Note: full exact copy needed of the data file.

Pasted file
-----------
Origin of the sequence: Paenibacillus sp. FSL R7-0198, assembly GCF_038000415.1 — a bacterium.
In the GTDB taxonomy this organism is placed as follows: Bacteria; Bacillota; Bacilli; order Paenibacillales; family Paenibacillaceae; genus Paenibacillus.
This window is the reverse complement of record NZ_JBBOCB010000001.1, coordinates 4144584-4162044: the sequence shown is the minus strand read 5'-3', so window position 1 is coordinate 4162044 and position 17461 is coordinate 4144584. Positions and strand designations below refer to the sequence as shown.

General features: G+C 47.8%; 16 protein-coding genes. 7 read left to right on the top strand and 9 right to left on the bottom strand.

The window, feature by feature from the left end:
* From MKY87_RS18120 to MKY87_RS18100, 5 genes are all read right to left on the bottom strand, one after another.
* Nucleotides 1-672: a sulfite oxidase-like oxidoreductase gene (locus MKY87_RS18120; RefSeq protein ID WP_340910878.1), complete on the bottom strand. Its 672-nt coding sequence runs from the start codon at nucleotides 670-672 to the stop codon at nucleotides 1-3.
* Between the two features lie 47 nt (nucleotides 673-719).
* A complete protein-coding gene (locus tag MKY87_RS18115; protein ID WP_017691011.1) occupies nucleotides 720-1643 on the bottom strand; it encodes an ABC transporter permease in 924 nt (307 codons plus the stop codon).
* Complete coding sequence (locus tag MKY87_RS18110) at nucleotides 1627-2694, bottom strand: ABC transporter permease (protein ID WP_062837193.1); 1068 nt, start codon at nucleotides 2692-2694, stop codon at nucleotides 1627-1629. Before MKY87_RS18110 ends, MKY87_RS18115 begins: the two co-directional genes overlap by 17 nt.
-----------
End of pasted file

Origin of the sequence: Paenibacillus sp. FSL R7-0198, assembly GCF_038000415.1 — a bacterium.
In the GTDB taxonomy this organism is placed as follows: Bacteria; Bacillota; Bacilli; order Paenibacillales; family Paenibacillaceae; genus Paenibacillus.
This window is the reverse complement of record NZ_JBBOCB010000001.1, coordinates 4144584-4162044: the sequence shown is the minus strand read 5'-3', so window position 1 is coordinate 4162044 and position 17461 is coordinate 4144584. Positions and strand designations below refer to the sequence as shown.

General features: G+C 47.8%; 16 protein-coding genes. 7 read left to right on the top strand and 9 right to left on the bottom strand.

The window, feature by feature from the left end:
* From MKY87_RS18120 to MKY87_RS18100, 5 genes are all read right to left on the bottom strand, one after another.
* Nucleotides 1-672: a sulfite oxidase-like oxidoreductase gene (locus MKY87_RS18120; RefSeq protein ID WP_340910878.1), complete on the bottom strand. Its 672-nt coding sequence runs from the start codon at nucleotides 670-672 to the stop codon at nucleotides 1-3.
* Between the two features lie 47 nt (nucleotides 673-719).
* A complete protein-coding gene (locus tag MKY87_RS18115; protein ID WP_017691011.1) occupies nucleotides 720-1643 on the bottom strand; it encodes an ABC transporter permease in 924 nt (307 codons plus the stop codon).
* Complete coding sequence (locus tag MKY87_RS18110) at nucleotides 1627-2694, bottom strand: ABC transporter permease (protein ID WP_062837193.1); 1068 nt, start codon at nucleotides 2692-2694, stop codon at nucleotides 1627-1629. Before MKY87_RS18110 ends, MKY87_RS18115 begins: the two co-directional genes overlap by 17 nt.